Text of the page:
MURPHY, N.C., Feb. 18, 2011 /PRNewswire-USNewswire/ -- The Tennessee Valley Authority board of directors on Friday voted to simplify fuel charges on power bills and granted the chief executive officer broader authority for energy efficiency projects and corporate purchasing.
At its quarterly meeting in Murphy, N.C., the board also approved contracts for the purchase of uranium and uranium enrichment services for TVA's nuclear program.
"The board of directors has now met in all seven states TVA serves," President and CEO Tom Kilgore noted. "We believe that meeting across our service territory gives our directors and officers greater insight into TVA's operations and helps strengthen our relationships with our customers and the public."
To simplify the way fuel charges appear on power bills, the board approved combining all components of fuel into a single category called the "total monthly fuel cost." Previously, monthly bills had fuel costs in two separate categories: the "base rate" charge, which remains the same each month, and the "fuel cost adjustment," which changes each month to reflect fluctuations in the cost of coal, natural gas, nuclear fuel and related items. The new category, called the "total monthly fuel cost," will be adjusted monthly to reflect all the fuel costs. The total amount of customer bills will be the same as under the previous categorization.
TVA's electricity prices remain below the national average. TVA's base rate for electricity has not increased since October 2009. While electricity prices remain stable, except for fuel-cost adjustments, consumers' bills can rise when they use more electricity in unusually cold weather, as the TVA service area has experienced recently. Consumers can reduce their bills by lowering usage and through energy efficiency.
Adding insulation, using more efficient appliances, adjusting thermostats and unplugging computers and other devices when not in use can help lower usage and save money. TVA and many distributors of TVA power also sponsor home energy evaluation programs, which can identify ways to make homes more energy efficient. More information about energy efficiency measures and home evaluations is available online at http://www.energyright.com.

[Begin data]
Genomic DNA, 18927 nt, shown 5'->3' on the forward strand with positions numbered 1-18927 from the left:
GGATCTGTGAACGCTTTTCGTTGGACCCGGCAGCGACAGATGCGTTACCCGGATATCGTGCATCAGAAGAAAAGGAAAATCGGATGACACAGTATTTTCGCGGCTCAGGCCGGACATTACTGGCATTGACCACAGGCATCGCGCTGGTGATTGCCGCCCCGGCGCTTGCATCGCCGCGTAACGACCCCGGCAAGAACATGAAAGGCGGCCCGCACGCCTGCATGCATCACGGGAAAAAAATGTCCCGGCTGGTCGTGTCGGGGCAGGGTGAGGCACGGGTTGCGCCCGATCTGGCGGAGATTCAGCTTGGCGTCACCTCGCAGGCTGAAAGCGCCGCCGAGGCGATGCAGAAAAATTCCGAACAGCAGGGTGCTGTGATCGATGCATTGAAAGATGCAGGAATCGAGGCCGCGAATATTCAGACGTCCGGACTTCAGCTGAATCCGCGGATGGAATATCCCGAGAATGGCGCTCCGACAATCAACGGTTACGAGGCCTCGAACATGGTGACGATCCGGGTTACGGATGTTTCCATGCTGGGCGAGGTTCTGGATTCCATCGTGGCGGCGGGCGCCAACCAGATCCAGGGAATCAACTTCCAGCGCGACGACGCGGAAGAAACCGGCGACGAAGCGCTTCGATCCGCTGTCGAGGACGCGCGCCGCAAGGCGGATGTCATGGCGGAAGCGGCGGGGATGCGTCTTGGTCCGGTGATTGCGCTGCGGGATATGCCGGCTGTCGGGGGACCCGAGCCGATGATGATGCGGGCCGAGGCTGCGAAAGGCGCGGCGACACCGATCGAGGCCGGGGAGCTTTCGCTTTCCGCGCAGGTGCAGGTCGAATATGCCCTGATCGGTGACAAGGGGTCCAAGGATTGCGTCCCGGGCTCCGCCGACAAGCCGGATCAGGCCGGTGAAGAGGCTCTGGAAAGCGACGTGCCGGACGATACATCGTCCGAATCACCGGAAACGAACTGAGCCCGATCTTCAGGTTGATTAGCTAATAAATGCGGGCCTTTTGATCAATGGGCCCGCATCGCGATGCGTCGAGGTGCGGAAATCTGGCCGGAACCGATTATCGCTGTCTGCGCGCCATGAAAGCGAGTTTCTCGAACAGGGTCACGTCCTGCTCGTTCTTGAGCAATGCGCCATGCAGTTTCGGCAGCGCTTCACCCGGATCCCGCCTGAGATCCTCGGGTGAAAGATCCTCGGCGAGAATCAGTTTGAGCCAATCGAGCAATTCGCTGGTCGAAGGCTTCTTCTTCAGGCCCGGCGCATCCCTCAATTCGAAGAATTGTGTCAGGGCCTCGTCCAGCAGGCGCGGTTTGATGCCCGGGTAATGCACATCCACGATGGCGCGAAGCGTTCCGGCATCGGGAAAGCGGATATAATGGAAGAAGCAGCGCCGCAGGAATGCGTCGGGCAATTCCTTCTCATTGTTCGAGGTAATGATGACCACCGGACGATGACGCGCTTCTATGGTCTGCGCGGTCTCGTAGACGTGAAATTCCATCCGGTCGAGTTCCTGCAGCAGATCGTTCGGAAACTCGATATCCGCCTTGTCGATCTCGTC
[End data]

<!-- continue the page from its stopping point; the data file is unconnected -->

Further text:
The directors also granted the CEO greater flexibility in creating and administering demand response programs to help reduce the growth of peak demand on the TVA power system. Slowing the growth of peak demand will help keep future electricity prices lower by lessening the need for expensive new power plants and additional fuel purchases.
In other business, the board delegated authority to the CEO to enter into contracts for materials and industrial equipment under a new "category management system" to streamline purchasing processes.
"TVA purchases about $3.5 billion a year in goods and services, and we expect this new approach to awarding and managing these contracts will reduce our costs by more than $250 million over three years," Kilgore said. "This action by the board will help TVA keep power prices competitive."
The board also approved a $53 million gypsum dewatering facility at the Kingston fossil plant in eastern Tennessee as part of TVA's project to convert its wet storage systems for ash and other coal byproducts to dry facilities.
The Tennessee Valley Authority, a corporation owned by the U.S. government, provides electricity for utility and business customers in most of Tennessee and parts of Alabama, Mississippi, Kentucky, Georgia, North Carolina and Virginia – an area of 80,000 square miles with a population of 9 million. TVA operates 29 hydroelectric dams, 11 coal-fired power plants, three nuclear plants and 11 natural gas-fired power facilities that can produce about 34,000 megawatts of electricity, delivered over 16,000 miles of high-voltage power lines. TVA also provides flood control, navigation, land management and recreation for the Tennessee River system and works with local utilities and state and local governments to promote economic development across the region. TVA, which makes no profits and receives no taxpayer money, is funded by sales of electricity to its customers. Electricity prices in TVA's service territory are below the national average.
SOURCE Tennessee Valley Authority